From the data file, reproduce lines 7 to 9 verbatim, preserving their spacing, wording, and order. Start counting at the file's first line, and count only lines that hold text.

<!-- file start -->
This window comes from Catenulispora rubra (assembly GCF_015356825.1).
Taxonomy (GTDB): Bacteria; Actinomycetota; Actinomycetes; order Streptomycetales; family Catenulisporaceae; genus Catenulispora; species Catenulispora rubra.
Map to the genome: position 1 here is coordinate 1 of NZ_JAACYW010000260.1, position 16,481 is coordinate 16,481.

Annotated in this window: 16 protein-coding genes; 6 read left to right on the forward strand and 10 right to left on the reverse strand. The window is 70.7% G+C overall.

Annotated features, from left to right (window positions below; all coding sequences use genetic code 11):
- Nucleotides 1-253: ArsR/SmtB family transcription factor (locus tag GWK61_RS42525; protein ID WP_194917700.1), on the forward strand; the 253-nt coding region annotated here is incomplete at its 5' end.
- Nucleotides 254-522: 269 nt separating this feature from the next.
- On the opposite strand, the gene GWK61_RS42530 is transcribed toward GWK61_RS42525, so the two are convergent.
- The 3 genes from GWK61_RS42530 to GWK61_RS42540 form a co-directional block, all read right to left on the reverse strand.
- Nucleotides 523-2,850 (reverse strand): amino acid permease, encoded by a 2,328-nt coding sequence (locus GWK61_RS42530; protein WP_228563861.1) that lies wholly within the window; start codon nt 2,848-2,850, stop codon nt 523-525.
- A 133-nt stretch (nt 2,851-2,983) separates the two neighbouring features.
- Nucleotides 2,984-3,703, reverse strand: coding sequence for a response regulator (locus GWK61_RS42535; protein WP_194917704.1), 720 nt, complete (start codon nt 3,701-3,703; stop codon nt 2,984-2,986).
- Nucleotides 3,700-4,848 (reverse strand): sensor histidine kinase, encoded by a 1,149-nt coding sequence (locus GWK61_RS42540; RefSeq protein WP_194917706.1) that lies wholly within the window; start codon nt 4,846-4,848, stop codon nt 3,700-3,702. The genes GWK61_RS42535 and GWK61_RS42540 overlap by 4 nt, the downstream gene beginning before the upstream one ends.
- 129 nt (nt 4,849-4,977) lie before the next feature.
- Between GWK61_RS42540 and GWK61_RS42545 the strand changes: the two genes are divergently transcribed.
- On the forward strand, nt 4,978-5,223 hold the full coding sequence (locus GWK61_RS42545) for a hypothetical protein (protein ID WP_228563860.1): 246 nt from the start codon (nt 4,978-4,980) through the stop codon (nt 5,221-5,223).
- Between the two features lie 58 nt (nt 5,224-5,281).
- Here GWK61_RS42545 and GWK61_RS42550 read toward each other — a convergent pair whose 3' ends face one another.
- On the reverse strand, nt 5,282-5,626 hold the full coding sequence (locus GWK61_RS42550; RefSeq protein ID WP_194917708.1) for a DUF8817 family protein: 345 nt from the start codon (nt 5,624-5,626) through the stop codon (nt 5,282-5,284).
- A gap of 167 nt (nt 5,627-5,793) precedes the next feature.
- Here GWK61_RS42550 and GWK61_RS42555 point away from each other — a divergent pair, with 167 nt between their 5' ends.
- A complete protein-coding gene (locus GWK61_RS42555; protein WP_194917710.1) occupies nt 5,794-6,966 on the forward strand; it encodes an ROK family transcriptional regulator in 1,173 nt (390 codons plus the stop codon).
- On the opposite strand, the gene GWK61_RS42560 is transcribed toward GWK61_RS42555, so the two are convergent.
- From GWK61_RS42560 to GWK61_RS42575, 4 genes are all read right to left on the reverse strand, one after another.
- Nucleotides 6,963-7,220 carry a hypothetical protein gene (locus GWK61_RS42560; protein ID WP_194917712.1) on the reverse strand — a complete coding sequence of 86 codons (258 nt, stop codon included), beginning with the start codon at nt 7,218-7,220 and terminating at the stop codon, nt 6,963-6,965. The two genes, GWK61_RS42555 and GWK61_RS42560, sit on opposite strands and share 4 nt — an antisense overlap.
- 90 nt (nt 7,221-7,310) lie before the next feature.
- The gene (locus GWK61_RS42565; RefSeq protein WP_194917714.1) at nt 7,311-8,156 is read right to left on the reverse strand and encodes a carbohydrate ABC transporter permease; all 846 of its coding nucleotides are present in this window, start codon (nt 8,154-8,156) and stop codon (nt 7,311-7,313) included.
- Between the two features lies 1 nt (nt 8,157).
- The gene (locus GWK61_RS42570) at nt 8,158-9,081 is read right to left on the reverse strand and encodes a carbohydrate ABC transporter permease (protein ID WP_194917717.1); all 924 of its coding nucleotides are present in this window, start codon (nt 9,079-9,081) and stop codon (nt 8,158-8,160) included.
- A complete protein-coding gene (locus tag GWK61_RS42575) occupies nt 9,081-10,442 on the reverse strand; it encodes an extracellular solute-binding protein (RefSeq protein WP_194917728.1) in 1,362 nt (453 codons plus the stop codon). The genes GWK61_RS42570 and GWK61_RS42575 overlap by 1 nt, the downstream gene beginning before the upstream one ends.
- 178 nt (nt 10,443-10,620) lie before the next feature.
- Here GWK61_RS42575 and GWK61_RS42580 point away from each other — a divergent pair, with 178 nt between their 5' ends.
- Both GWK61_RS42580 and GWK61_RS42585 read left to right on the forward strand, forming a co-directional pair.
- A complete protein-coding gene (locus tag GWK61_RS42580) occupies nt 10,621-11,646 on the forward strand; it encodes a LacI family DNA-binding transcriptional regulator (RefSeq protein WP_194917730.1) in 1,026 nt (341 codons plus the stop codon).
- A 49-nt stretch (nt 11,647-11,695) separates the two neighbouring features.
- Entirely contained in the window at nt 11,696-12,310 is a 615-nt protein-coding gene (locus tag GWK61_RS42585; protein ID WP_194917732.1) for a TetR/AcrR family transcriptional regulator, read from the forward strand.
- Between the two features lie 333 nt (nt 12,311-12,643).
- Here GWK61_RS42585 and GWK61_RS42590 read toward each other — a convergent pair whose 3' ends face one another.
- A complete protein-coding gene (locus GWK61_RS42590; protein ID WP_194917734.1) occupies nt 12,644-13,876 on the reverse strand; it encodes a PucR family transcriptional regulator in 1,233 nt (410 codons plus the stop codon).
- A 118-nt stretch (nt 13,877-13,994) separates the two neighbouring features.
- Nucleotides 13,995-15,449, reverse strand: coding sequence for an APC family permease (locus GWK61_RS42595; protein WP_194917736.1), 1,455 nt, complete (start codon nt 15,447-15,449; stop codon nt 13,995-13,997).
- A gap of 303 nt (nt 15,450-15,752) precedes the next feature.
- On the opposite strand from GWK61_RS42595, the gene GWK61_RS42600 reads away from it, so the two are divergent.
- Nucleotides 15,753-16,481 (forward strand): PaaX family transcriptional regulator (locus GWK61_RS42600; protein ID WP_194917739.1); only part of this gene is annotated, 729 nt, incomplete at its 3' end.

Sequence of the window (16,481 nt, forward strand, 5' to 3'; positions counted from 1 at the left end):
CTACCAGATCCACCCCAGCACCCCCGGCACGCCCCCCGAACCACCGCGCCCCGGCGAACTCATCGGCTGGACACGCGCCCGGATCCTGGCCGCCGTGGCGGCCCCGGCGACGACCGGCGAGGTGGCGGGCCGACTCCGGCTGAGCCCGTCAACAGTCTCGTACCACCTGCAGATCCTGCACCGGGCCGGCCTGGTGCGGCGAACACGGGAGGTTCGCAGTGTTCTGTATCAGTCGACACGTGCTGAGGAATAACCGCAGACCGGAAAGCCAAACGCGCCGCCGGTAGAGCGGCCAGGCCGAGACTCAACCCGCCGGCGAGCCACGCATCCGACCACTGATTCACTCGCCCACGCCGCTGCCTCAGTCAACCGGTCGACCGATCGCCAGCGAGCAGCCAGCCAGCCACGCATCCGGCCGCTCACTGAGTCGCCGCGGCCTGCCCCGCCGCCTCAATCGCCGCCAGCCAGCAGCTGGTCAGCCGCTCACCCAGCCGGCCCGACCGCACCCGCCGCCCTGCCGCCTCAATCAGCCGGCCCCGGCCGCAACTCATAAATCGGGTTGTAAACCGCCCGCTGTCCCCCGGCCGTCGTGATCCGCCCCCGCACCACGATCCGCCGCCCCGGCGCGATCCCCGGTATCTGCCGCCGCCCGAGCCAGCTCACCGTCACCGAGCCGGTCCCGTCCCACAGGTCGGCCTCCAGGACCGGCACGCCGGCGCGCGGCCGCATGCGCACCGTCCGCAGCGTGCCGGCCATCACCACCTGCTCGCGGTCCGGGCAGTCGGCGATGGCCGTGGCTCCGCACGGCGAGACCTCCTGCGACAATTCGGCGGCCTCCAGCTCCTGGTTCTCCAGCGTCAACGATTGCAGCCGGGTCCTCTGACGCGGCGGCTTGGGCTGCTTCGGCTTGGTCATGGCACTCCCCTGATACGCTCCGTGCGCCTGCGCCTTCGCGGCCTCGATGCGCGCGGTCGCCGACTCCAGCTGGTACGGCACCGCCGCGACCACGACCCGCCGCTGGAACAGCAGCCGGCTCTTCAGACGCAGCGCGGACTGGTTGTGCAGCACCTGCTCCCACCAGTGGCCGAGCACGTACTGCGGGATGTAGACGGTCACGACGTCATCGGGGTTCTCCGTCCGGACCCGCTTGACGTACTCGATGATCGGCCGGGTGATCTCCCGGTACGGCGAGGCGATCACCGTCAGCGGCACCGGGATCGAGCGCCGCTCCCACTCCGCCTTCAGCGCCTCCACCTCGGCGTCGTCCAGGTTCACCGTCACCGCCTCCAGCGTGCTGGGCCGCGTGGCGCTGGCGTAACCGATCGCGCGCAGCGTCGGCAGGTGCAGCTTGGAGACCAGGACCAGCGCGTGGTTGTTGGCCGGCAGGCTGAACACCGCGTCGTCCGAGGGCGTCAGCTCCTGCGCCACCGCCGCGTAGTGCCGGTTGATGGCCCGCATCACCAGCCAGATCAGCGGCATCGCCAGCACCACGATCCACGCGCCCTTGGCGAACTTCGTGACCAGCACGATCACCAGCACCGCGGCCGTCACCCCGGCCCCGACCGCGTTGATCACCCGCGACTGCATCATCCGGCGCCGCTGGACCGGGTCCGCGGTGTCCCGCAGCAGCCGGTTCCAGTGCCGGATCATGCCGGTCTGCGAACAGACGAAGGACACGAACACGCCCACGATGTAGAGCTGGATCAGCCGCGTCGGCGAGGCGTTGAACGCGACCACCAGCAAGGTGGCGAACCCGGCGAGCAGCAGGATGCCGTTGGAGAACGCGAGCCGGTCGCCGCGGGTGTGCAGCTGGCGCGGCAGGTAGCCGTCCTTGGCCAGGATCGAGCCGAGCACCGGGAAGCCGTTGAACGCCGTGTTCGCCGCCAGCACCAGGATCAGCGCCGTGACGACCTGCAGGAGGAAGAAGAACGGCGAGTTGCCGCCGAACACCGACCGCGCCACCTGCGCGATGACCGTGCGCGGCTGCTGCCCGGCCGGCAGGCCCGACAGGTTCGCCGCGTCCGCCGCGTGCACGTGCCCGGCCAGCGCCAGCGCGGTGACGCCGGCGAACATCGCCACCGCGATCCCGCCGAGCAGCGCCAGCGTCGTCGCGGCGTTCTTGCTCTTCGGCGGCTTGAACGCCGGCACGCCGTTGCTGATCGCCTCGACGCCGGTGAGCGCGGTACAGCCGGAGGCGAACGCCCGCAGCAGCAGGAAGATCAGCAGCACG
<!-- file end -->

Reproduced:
- Nucleotides 254-522: 269 nt separating this feature from the next.
- On the opposite strand, the gene GWK61_RS42530 is transcribed toward GWK61_RS42525, so the two are convergent.
- The 3 genes from GWK61_RS42530 to GWK61_RS42540 form a co-directional block, all read right to left on the reverse strand.